Hundred saved after Philippine ferry sinks

Two people die and unknown number missing after vessel capsizes near Leyte island in the central Philippines.

    Hundred saved after Philippine ferry sinks

    At least two people have died and more than a hundred rescued after a ferry sank off the coast of the central Philippines, the country's  coast guard said.

    The Maharlika II ferry lost control and was carried away by waves on Saturday, forcing those onboard to abandon ship off the island of Leyte, the National Disaster Risk Reduction and Management Council said in a statement.

    Three ships, including a foreign-registered liquefied petroleum gas carrier, rushed to the area and were able to pick up survivors, officials told the AFP news agency.

    "Rescue boats had trouble reaching them because the waves were really huge," government spokeswoman Mina Marasigan said.

    The ferry had reported "problems with steering" and had also been buffeted by heavy rains, worsened by Typhoon Kalmaegi which is approaching the northern Philippines, she said.

    A coast guard report earlier said that the vessel was stricken 680km south of Manila.

    Although only 84 passengers and crew were listed on the manifest,  many more had boarded the ship.

    "We are not sure how many are still missing because it now appears there were more people on board,"  coast guard official, Armand Balilo, told reporters.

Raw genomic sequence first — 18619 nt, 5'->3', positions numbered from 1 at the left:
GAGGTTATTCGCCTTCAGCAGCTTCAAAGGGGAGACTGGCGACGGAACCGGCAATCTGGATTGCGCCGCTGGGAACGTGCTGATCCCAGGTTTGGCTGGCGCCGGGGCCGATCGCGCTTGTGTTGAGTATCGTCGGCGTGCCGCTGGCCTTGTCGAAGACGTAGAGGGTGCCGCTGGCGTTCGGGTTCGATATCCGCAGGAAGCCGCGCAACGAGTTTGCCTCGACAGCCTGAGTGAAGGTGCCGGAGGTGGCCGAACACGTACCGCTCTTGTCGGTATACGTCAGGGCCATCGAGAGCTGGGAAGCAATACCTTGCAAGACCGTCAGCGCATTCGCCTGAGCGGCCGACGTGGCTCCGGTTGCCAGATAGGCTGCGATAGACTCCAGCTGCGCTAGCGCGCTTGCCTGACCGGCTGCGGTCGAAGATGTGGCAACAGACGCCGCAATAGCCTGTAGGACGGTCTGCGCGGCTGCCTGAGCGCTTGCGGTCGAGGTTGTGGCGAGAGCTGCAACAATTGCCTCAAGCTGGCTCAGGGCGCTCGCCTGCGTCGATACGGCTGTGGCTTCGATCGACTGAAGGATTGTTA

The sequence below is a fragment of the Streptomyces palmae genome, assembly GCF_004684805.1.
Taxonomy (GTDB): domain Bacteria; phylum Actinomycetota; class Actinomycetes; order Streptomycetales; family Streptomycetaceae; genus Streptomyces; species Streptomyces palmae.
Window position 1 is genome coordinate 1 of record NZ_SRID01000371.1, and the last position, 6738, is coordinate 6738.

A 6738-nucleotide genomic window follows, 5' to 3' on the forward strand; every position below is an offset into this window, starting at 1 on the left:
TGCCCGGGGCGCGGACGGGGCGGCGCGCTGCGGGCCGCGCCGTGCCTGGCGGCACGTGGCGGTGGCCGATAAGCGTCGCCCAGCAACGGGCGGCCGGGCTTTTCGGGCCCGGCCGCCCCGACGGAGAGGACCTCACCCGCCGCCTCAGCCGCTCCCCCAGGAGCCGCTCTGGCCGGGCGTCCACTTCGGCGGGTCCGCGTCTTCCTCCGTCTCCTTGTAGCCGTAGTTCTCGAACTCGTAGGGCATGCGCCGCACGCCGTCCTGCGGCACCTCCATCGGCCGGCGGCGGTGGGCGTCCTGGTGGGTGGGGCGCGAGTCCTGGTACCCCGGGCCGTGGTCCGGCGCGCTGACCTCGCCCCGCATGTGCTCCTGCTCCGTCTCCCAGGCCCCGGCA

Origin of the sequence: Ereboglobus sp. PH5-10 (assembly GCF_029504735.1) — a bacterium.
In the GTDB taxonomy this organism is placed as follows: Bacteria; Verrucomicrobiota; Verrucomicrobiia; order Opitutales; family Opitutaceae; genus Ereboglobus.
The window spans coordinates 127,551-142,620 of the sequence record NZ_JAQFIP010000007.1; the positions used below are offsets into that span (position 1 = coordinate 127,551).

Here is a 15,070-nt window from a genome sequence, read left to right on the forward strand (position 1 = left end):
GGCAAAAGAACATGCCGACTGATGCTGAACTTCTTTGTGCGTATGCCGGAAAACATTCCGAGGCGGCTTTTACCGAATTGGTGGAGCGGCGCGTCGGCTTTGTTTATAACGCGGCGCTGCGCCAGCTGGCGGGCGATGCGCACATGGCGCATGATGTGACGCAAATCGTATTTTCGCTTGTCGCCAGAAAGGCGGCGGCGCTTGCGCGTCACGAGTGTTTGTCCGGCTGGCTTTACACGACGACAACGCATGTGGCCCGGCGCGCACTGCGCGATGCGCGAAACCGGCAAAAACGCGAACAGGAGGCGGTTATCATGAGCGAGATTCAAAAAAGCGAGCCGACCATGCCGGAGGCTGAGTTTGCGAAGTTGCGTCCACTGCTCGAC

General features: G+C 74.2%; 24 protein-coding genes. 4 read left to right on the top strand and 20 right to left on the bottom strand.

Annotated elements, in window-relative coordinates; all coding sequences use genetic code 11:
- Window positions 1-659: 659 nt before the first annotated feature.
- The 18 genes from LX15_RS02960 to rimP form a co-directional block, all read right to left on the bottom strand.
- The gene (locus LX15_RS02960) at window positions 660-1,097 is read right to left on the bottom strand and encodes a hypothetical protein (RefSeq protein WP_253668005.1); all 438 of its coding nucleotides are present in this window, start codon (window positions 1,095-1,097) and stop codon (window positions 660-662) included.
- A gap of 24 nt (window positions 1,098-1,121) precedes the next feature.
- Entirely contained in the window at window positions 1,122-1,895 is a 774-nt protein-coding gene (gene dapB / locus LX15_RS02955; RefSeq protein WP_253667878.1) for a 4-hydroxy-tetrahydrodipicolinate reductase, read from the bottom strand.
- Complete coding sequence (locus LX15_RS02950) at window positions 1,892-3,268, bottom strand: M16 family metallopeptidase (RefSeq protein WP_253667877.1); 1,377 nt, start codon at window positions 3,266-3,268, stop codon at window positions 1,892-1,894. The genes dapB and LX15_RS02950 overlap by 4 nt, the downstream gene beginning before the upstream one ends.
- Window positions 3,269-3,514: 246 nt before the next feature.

Accidents at sea are common in the Philippine archipelago because of frequent storms, badly maintained boats and weak enforcement of safety regulations.

    In 2008, the ferry MV Princess of the Stars capsized during a typhoon in the central Philippines, killing nearly 800 people.

    SOURCE: Agencies


    'We will cut your throats': The anatomy of Greece's lynch mobs

    The brutality of Greece's racist lynch mobs

    With anti-migrant violence hitting a fever pitch, victims ask why Greek authorities have carried out so few arrests.

    The rise of Pakistan's 'burger' generation

    The rise of Pakistan's 'burger' generation

    How a homegrown burger joint pioneered a food revolution and decades later gave a young, politicised class its identity.

    From Cameroon to US-Mexico border: 'We saw corpses along the way'

    'We saw corpses along the way'

    Kombo Yannick is one of the many African asylum seekers braving the longer Latin America route to the US.